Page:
PRE-CONFERENCE

THURSDAY OCTOBER 18

2:00 - 6:00 pm

Dr. Stuart McGill

Working with the back-pained client

* This pre-conference opportunity is hosted Thursday-Friday, October 18-19

Back pain always has a cause. What is programmed and performed in the training centre influences whether the pain gets better or worse. Too many back-pained people fail to recover because of their training flaws. This has negative impact on the client and the trainer/clinician. This session reviews the mechanisms of back pain that are fully in control of the trainer. Then an assessment is workshopped to converge on an understanding of the pain mechanism in terms of exacerbating postures, motions and loads. Recovery begins with strategies to remove the cause, desensitize the pain and adapt tissue. Then strategic stability and mobility is tuned for the individual to unlock pain-free movement from their articulated linkage (their body). Progressions create competent movement in patterns of push, pull, lift, and carry to name a few. Final issues address the transfer of pain-free success from the training centre to real life activity, and how to know when it is appropriate to resume sporting activities. Wear training gear.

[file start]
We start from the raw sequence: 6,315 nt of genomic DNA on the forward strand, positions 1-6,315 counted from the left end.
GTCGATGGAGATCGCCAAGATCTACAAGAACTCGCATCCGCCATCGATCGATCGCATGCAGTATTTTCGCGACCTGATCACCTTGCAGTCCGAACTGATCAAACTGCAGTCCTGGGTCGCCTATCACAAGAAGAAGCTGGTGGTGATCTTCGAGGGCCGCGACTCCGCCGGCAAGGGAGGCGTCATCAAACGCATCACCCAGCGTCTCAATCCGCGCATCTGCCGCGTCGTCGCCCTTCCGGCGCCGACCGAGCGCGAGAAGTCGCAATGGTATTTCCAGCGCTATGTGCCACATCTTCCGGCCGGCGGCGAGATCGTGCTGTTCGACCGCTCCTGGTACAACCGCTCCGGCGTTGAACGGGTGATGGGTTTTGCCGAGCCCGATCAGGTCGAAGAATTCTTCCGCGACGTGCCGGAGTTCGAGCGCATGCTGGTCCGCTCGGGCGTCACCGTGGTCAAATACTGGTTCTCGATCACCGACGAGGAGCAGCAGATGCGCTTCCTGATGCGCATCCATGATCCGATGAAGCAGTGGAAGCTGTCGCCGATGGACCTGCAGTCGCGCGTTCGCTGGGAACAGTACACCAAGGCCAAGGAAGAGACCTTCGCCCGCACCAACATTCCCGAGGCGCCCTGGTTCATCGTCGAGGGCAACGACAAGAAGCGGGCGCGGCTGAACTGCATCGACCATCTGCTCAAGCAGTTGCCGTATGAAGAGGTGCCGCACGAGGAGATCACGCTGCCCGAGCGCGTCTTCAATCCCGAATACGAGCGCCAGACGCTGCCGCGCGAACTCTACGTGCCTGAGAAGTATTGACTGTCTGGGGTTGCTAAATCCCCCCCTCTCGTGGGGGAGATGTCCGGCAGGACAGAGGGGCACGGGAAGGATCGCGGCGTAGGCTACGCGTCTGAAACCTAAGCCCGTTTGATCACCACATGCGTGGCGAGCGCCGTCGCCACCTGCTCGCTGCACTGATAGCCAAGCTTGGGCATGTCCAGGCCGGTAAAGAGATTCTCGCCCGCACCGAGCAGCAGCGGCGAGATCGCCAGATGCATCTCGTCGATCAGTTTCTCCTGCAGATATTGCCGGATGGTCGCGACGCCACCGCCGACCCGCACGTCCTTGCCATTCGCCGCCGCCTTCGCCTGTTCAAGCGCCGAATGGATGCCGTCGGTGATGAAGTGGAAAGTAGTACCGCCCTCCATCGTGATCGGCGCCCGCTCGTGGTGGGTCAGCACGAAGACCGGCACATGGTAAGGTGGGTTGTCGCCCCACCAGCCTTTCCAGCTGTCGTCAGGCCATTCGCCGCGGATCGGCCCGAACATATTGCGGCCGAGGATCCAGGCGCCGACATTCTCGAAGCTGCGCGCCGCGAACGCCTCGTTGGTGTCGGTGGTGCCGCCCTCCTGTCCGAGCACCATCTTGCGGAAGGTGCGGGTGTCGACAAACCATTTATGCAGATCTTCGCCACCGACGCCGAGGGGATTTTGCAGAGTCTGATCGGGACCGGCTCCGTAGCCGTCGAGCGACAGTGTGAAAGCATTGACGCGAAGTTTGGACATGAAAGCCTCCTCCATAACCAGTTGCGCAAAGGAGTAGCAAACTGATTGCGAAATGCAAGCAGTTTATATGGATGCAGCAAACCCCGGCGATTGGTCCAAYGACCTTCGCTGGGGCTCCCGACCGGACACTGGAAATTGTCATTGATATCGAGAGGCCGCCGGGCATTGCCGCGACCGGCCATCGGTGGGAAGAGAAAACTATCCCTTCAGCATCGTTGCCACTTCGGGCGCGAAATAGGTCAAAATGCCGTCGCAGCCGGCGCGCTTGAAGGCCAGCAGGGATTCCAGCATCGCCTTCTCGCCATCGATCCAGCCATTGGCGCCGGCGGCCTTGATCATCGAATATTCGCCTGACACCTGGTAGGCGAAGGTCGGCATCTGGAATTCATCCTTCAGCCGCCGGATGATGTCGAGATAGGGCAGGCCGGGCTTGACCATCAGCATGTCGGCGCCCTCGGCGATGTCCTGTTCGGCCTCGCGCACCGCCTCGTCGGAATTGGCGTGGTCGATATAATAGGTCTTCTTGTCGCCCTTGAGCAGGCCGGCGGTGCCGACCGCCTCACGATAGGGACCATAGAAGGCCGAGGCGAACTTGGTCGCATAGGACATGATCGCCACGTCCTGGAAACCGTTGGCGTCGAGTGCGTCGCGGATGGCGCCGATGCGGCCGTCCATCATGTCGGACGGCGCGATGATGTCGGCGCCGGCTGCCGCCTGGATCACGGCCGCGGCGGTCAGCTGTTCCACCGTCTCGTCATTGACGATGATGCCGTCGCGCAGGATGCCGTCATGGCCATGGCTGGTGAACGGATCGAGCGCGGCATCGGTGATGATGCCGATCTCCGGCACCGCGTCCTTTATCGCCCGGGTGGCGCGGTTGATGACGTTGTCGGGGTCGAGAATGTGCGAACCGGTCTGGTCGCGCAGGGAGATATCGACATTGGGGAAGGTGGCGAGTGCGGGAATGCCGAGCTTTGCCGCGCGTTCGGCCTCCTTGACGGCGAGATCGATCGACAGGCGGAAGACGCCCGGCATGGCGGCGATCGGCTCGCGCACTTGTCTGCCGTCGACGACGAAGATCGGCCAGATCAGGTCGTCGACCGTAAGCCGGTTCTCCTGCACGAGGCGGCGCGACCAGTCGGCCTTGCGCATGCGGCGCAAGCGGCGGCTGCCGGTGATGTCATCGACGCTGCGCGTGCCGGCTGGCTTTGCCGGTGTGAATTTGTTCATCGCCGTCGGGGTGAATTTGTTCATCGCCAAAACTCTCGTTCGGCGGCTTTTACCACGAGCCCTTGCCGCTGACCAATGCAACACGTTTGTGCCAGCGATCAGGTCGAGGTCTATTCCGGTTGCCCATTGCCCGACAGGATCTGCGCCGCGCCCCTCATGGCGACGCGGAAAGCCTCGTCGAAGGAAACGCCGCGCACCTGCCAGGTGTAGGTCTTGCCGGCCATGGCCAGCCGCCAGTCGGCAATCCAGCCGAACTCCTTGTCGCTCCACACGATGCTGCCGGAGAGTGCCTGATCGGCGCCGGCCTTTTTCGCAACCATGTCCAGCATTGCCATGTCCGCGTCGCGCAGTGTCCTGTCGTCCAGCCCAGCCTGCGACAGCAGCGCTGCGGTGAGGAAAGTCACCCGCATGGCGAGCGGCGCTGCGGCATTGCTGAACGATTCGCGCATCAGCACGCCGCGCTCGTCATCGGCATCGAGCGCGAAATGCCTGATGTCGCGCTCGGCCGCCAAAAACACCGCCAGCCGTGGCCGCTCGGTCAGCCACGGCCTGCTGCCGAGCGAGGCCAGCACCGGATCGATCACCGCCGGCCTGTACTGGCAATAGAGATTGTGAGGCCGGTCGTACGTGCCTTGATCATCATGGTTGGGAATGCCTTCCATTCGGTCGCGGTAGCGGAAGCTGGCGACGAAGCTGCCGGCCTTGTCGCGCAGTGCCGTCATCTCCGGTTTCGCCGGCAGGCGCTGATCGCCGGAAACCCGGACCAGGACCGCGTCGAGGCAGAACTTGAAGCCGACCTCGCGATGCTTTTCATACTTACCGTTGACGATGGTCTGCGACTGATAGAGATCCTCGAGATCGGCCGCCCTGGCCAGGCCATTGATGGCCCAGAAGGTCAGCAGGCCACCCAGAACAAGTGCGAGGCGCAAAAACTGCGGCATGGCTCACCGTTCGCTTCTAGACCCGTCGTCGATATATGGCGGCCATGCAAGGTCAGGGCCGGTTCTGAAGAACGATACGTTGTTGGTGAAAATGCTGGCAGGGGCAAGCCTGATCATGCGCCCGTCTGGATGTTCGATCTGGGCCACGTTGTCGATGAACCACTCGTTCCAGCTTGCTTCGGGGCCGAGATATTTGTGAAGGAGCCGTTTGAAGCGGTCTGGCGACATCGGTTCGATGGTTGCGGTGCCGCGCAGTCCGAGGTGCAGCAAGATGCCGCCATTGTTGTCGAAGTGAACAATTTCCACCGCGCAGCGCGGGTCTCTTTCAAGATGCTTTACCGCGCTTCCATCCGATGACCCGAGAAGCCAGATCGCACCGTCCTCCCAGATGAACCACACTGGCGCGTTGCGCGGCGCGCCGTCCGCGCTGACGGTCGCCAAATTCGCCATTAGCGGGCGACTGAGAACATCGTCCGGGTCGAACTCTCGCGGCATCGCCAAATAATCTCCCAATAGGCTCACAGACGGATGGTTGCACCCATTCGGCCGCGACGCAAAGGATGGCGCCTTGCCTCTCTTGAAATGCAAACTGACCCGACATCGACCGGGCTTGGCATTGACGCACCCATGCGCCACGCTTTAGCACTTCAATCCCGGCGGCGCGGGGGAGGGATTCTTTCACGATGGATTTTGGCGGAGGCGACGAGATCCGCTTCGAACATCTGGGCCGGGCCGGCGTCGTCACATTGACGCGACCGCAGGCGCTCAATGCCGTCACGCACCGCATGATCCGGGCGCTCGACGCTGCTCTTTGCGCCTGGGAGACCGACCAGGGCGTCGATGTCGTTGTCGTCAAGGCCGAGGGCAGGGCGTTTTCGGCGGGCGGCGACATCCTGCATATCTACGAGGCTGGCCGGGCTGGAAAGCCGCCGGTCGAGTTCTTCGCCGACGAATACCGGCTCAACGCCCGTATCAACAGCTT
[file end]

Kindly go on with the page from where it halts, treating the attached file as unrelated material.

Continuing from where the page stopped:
FRIDAY OCTOBER 19

8:30 AM -12:30 pm

Dr. Stuart McGill

Working with the back-Pained client (cont'd) 

Continue exploring issues and solutions for the back pained client with renowned expert,  Dr. Stuart McGill..

 

9:00 am - 12:30 pm

Dr. Tish Doyle Baker, Dr. Behnam Sharif & Dr. Jessica McNeil

SYMPOSIUM

Mixed goals of performance in older adults: fat loss, muscle gain and bone maintenance

In changing environments, different body tissues adapt in particular ways. This symposium will review the latest research findings on the roles that bone, fat and muscle play from an evolutionary perspective to performance outcomes. We will focus on:

  1. the metabolic adaptations following weight loss and how evolution makes this a success story;

  2. addressing the knowledge gaps related to body composition by explaining the concept of the fat mass index, and

  3. describing the mixed goals of performance in aging as they relate to fat loss, muscle gain and bone maintenance.